Monday, 12 July 2010
The US finally benefits from the denim boom. But are technology gains overstated?
The claim by Brazil's Santana that it will begin constructing a US plant by July 15 rounds off an extraordinary boom in denim investment.
This month alone, The Source reports that Brazil's Vicunha plans to be the world's largest denim maker by 2013, even though practically all its competitors are announcing substantial investments in new denim capacity. Even so, many cynics were unconvinced Santana's 2008 announcement of an imminent plant in Edinburg, Texas, would actually materialise.
Local boosters for the US investment are claiming that advanced technology in the new plant made the US a preferred location. The logic is currently fashionable: one competitive advantage the US might claim as a location for denim production is its proximity to cotton growers - and Vicunha has recently argued it believes fabric mills should be located close to raw material production centres too. A high-tech plant (Santana is spending $100 mn on its new Texas mill) certainly eliminates lots of labour – but it still incurs the capital and energy costs that are what really drive denim prices, and capital and energy aren't outstandingly cheaper in the US than elsewhere.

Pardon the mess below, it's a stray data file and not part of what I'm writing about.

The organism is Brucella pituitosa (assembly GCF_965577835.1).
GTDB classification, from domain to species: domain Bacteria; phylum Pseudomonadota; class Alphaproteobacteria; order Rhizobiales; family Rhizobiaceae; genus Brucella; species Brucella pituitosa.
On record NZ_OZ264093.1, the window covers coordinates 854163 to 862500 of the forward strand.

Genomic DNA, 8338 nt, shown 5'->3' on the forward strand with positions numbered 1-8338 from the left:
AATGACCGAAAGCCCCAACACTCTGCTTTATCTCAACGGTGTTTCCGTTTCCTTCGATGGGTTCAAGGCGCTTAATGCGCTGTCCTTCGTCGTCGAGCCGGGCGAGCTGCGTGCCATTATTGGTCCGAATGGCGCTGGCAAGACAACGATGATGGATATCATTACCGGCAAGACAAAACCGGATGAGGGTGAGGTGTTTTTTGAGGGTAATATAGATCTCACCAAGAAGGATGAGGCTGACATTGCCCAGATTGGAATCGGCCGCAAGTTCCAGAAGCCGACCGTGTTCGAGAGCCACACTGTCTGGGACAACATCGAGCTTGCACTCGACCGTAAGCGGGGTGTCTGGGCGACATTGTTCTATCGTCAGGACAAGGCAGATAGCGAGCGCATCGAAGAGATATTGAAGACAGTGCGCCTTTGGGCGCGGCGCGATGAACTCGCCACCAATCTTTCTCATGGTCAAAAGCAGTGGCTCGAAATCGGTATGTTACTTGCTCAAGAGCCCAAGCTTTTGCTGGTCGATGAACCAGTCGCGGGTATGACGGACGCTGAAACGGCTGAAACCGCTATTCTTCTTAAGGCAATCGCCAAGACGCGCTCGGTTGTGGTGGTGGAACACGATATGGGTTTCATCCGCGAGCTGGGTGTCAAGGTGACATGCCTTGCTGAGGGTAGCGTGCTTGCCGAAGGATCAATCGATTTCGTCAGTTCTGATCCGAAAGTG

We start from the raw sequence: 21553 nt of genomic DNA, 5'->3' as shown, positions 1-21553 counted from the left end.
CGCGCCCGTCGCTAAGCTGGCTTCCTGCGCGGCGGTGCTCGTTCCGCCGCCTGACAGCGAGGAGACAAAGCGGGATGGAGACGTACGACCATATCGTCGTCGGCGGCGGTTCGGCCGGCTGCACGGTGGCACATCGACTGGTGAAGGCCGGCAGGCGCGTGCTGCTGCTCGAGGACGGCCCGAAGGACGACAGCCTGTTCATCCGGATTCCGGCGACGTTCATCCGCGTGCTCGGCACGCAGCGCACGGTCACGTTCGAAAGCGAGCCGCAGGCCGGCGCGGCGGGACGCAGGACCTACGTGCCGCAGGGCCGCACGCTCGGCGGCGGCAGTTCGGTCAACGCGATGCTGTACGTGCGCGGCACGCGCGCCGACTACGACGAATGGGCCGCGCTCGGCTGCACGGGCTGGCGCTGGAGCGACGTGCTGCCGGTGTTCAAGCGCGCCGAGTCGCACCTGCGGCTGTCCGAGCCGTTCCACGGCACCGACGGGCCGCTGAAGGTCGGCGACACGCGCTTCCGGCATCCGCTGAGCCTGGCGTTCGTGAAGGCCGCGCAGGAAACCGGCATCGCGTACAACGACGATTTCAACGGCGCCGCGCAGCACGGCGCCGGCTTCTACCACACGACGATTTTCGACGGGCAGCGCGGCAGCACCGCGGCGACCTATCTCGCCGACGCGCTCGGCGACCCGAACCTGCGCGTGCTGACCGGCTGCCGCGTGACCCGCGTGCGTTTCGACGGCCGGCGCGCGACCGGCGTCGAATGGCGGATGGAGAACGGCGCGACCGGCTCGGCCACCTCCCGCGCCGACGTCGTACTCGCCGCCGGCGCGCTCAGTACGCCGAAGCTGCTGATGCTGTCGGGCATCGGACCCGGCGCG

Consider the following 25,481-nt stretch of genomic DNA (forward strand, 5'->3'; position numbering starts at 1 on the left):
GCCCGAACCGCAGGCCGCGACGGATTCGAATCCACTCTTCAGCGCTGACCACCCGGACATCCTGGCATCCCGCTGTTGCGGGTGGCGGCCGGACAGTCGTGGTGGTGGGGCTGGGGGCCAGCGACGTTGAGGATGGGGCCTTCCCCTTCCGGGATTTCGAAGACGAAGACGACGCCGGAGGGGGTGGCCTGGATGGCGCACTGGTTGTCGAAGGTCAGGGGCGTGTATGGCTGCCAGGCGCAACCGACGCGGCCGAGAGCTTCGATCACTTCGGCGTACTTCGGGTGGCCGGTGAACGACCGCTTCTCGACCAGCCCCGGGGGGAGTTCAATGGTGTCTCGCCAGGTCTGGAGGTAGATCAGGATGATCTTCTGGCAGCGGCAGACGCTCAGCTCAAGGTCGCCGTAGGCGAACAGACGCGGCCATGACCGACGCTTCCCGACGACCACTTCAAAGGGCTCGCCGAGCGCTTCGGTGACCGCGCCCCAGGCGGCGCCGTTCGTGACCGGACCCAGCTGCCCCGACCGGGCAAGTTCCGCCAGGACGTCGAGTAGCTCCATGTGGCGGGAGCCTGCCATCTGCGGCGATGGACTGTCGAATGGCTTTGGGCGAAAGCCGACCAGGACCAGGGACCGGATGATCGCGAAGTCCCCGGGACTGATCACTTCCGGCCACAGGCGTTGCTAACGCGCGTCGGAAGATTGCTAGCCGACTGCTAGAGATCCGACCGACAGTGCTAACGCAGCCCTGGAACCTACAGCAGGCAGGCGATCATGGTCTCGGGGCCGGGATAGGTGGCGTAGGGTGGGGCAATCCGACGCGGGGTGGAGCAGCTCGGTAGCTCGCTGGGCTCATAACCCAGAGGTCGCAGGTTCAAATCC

Santana's case for building a mill in the US is rather more complicated. First, the local authorities are pouring a fortune into inducements: tax holidays, training funds, outright grants: just about all the things American textile lobbyists are forever moaning foreigners do to steal jobs from honest Americans. On top of the substantial subsidies US taxpayers pay its cotton producers – and the bizarre $147 mn a year it pays Brazil not to ban imports from the US because of those subsidies. Santana claims it's delayed starting construction because of financial uncertainty: but Santana's clearly been able to use the delay to squeeze even more benefits out of Texan taxpayers.
Second, and possibly more crucial, putting the plant in the US means garments using its denim, when made up almost anywhere round the Caribbean, get into the US duty free. That's not always possible with denim made in Mexico or Central America: US duty-free arrangements are a mass of special exceptions for denim, that make it nigh on impossible, for example, for most denim woven in Mexico to get duty-free status if made into jeans in Guatemala or El Salvador.
All of which said, though, Santana's investment in the US does show that it can make sense to build new textile capacity in rich countries. Not because better technology redresses rich countries' lack of competitiveness – but because some rich countries are happy to distort the market just as much as China